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I have trouble making sense of the following remark that is given in a set of lecture notes I am currently going through on my own:

" Oscillatory integrals are used for the study of singularities of functions and distributions, and therefore all calculations are carried out modulo $S^{\, -\infty}$."

The oscillatory integral is given in my notes by

\begin{equation} \mathcal{I}_a(x,y) = (2\pi)^{-n} \int e^{i(x-y) \cdot \xi} \ a(x,y,\xi) \ d\xi \end{equation}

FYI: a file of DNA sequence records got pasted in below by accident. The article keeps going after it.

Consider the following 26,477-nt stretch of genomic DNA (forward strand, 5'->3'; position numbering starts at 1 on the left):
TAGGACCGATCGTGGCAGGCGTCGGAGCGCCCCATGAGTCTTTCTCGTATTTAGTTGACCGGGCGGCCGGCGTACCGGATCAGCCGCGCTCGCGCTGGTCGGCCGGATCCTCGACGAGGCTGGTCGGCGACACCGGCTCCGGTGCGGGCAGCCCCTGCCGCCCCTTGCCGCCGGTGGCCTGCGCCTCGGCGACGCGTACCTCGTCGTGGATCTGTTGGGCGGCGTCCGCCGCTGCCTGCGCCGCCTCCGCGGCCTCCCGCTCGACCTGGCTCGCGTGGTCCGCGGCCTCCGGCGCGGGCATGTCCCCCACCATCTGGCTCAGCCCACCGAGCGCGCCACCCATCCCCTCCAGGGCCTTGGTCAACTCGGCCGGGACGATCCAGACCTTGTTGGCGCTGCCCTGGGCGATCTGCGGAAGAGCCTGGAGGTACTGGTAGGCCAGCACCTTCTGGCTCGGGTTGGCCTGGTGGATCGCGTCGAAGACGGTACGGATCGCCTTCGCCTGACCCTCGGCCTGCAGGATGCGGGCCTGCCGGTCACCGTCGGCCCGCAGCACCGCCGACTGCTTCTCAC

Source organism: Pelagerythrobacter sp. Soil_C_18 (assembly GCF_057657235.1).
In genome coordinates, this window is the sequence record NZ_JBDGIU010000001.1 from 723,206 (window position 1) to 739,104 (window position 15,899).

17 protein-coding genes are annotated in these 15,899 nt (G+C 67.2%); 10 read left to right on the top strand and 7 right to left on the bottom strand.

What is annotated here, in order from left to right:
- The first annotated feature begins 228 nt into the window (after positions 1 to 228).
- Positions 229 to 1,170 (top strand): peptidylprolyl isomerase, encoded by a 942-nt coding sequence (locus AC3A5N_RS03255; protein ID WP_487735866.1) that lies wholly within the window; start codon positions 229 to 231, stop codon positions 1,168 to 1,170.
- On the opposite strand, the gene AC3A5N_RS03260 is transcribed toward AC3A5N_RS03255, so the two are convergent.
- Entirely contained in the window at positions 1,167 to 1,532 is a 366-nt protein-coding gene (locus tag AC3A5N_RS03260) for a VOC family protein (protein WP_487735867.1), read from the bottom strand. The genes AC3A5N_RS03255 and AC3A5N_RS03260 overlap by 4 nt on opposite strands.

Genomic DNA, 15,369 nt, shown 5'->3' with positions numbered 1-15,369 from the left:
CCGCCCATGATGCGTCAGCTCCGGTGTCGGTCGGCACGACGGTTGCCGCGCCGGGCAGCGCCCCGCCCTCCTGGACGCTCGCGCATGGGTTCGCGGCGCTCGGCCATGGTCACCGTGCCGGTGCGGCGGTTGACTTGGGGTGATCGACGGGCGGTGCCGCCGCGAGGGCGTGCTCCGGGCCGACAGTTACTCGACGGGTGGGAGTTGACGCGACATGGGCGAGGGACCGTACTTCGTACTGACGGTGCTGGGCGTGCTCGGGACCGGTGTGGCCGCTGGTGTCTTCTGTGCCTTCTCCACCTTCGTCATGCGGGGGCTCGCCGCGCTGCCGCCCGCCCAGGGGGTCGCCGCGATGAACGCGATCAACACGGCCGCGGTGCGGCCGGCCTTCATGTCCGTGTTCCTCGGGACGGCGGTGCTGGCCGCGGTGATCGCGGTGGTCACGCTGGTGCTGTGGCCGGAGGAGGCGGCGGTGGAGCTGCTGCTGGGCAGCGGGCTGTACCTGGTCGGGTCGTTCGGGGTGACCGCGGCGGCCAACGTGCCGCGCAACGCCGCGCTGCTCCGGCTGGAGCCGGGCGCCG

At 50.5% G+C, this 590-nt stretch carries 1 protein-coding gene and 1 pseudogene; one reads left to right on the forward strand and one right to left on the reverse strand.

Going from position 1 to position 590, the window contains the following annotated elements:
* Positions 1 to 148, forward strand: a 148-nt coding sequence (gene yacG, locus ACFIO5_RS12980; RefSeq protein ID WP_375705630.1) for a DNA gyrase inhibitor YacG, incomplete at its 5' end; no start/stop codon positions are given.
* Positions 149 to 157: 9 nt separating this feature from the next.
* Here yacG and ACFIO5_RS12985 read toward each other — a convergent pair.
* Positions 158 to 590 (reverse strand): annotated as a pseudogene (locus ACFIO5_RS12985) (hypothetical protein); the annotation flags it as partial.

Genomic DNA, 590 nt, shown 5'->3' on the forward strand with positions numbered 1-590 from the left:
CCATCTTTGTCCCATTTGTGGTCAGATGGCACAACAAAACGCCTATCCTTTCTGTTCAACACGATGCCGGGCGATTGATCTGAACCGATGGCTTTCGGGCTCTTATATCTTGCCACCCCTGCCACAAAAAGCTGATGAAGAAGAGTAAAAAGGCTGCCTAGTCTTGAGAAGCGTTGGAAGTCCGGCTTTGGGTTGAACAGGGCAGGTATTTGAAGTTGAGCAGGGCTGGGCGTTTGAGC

I understand that we write $a(x,y,\xi) \in S^{\ m}$ for $m \in \mathbb{R}$ if

$a(x,y,\xi)$ is $C^\infty$ on $\mathbb{R}^n_x \times \mathbb{R}^n_y \times \mathbb{R}^n_\xi$

and if $a$ satsfies \begin{equation} |\partial^\alpha_\xi \partial^\beta_x \partial^\gamma_y a(x,y,\xi)| \leq \text{Const}_{\alpha, \beta, \gamma}(1 + |\xi|)^{m - |\alpha|} \end{equation} for all multi - indices $\alpha, \beta, \gamma$

Then we define $S^{-\infty} = \cap_m S^{-m}$ where $m \in \mathbb{R}$.

But how can I formally write by what is meant by carrying out calculations modulo $S^{- \infty}$ ?

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